March 6, 2014

Robotics Club prepares for Super Regionals

The Oskaloosa Herald


The Oskaloosa Herald

OSKALOOSA — The Oskaloosa High School Robotics Club is getting ready for the Super Regionals contest in April to test their engineering mettle.

The club’s Team 4443 — The Sock Monkeys — is headed to the contest after being a part of the winning alliance at the First Tech Challenge state competition in Coralville on Feb. 22.

The Super Regionals will be held at Carver-Hawkeye Arena and the Sock Monkeys will compete against 71 other teams from 13 states. The winner will then advance to the Worlds competition.

The Robotics Club competed in the First Tech Challenge because another team had dropped out, and the Oskaloosa club was the next in line, said Robotics coach Steve Dixon said.

“They sent us an email and we got lucky,” Sock Monkey member Logan Gross said.

“We didn’t expect to go to state,” Sock Monkey member Kazuki Kaito added.

The Sock Monkeys made the most of their opportunity and now they are revamping their robot for the upcoming Super Regional.

“After every competition, we look at the pluses and minuses to see what worked and what didn’t,” Gross said. “It’s typical for us to go through one revision or two after a competition.”

The team’s robot has to perform in several “games” or tasks that last about 2 ½ minutes each. The club receives a video of what the robot is supposed to do, Gross said.

Building a robot takes several skills and each team member contributes to the overall effort. The skills needed to create a robot include programming, drafting, wiring, building and fine tuning. The team keeps a journal of all activities related to building the robot, Gross said.

Typically, it takes about two to three months to build a robot and two to three weeks to revise it, Gross said.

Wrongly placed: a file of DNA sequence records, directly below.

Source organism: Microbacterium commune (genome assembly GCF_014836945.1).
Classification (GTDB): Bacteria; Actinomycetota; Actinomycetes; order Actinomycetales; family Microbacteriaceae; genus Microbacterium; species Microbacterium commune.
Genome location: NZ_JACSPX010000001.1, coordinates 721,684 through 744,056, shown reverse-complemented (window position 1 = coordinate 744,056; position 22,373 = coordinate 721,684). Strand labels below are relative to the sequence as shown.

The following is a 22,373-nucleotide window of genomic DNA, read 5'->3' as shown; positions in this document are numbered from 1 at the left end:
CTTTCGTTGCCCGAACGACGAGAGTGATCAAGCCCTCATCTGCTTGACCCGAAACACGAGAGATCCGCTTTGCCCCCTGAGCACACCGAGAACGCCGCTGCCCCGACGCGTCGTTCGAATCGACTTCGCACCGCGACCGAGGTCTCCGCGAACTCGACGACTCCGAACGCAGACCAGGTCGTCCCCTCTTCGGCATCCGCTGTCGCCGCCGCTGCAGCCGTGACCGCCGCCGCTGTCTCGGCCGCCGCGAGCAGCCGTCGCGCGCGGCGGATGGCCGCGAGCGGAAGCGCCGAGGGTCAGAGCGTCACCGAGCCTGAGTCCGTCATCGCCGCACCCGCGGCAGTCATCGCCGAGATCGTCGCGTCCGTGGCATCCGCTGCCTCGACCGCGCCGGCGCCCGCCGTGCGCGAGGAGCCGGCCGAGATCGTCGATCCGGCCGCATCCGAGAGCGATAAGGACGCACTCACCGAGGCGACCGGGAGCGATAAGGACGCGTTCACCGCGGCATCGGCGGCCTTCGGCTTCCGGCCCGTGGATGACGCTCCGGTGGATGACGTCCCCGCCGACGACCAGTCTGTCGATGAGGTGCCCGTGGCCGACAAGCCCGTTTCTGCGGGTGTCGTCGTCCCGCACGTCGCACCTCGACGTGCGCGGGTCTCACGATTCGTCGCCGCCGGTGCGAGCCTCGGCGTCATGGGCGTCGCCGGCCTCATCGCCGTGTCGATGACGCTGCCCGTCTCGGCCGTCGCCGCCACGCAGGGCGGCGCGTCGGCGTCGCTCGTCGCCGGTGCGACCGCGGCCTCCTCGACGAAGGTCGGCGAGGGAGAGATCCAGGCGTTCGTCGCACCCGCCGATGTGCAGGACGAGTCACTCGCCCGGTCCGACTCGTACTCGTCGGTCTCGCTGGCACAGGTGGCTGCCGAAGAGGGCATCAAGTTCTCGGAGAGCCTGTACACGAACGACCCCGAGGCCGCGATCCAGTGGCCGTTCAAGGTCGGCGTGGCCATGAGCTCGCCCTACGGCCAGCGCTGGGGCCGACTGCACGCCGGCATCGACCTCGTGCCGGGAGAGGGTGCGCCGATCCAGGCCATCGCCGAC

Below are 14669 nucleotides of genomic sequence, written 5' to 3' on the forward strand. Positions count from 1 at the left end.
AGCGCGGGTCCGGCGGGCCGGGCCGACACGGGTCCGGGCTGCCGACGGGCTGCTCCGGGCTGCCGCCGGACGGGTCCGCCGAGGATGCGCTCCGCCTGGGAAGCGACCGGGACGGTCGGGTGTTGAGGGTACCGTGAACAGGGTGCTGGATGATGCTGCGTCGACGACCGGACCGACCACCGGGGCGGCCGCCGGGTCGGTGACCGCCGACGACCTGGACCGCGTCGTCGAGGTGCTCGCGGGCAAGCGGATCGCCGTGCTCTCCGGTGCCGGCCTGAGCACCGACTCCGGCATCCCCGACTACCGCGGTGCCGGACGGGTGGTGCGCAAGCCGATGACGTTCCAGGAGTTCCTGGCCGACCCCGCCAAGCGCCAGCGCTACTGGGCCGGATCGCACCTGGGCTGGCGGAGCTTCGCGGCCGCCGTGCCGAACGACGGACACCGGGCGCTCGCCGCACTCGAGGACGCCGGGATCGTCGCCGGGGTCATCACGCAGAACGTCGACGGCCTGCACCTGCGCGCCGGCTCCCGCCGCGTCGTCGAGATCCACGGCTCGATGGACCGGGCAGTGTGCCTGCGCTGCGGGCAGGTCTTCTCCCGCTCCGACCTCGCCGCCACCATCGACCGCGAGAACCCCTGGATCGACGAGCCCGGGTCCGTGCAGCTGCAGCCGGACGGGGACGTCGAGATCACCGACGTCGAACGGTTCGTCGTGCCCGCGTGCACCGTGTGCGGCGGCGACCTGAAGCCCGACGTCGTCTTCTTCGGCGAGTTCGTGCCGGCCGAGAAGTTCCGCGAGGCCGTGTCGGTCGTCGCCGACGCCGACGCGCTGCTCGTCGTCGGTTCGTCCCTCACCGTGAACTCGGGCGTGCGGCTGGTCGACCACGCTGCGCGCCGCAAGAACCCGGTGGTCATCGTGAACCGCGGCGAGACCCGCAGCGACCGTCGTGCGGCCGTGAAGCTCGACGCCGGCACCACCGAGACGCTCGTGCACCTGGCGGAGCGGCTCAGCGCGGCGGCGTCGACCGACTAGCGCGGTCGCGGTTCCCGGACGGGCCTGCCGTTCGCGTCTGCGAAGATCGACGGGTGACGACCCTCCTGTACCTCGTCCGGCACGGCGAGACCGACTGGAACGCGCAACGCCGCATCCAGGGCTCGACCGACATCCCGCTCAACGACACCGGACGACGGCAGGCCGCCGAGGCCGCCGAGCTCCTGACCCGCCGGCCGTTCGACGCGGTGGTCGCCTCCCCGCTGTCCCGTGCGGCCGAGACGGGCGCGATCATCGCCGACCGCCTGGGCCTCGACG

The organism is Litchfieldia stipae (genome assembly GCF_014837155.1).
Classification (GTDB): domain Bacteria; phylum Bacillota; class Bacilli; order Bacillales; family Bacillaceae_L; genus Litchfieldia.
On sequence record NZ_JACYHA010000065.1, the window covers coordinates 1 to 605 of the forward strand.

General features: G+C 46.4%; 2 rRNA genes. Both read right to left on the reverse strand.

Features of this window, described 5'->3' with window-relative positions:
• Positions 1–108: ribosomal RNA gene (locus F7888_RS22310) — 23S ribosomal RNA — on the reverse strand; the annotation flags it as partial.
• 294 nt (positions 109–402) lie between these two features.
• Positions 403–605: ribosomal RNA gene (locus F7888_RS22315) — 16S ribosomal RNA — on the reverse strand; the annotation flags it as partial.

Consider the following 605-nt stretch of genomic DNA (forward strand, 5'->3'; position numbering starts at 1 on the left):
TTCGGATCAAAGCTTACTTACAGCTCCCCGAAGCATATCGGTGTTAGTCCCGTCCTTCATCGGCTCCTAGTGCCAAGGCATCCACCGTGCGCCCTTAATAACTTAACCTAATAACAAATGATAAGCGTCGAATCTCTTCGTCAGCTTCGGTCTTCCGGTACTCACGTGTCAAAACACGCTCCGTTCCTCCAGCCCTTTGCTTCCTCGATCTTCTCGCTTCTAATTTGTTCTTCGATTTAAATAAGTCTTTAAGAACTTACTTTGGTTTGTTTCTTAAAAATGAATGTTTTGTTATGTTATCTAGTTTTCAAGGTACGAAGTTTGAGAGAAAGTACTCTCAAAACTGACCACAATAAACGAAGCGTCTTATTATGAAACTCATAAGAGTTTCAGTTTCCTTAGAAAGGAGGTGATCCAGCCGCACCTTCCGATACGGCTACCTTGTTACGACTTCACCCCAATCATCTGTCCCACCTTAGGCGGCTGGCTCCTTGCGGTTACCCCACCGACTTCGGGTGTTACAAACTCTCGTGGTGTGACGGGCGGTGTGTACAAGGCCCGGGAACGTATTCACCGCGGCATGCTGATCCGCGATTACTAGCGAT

The Robotics Club has been in existence for five years. There are 163 robotics teams in Iowa, Dixon said.

The club has two teams — The Sock Monkeys and the Ninja Neers.

As students progress through high school, they pass their expertise to younger club members.

“As we get older, we teach the younger ones,” Gross said. “We expect them to be better than us.”

Building robots can get expensive, but the club receives community support from individuals and businesses.

Dixon said JC Penney got the club going by helping it get its first robot kit. Currently, Musco Lighting and Paslode help the students make parts for their robots.

Students design the parts and Musco and Paslode employees manufacture them, Gross said.

It costs $500 to go to the Super Regional, Gross said. The club has to stay for two days and cover all their expenses, he added.

However, the club does a lot of fund-raising activities and receives financial support from the Oskaloosa Indians Booster Club. Some fund-raising activities include manning the concession stand at two Indians home football games, making and selling T-shirts, holding a bake sale during parent-teacher conferences and selling candy bars, Gross said.

Herald Editor Duane Nollen can be reached by email at oskynews@oskyherald.com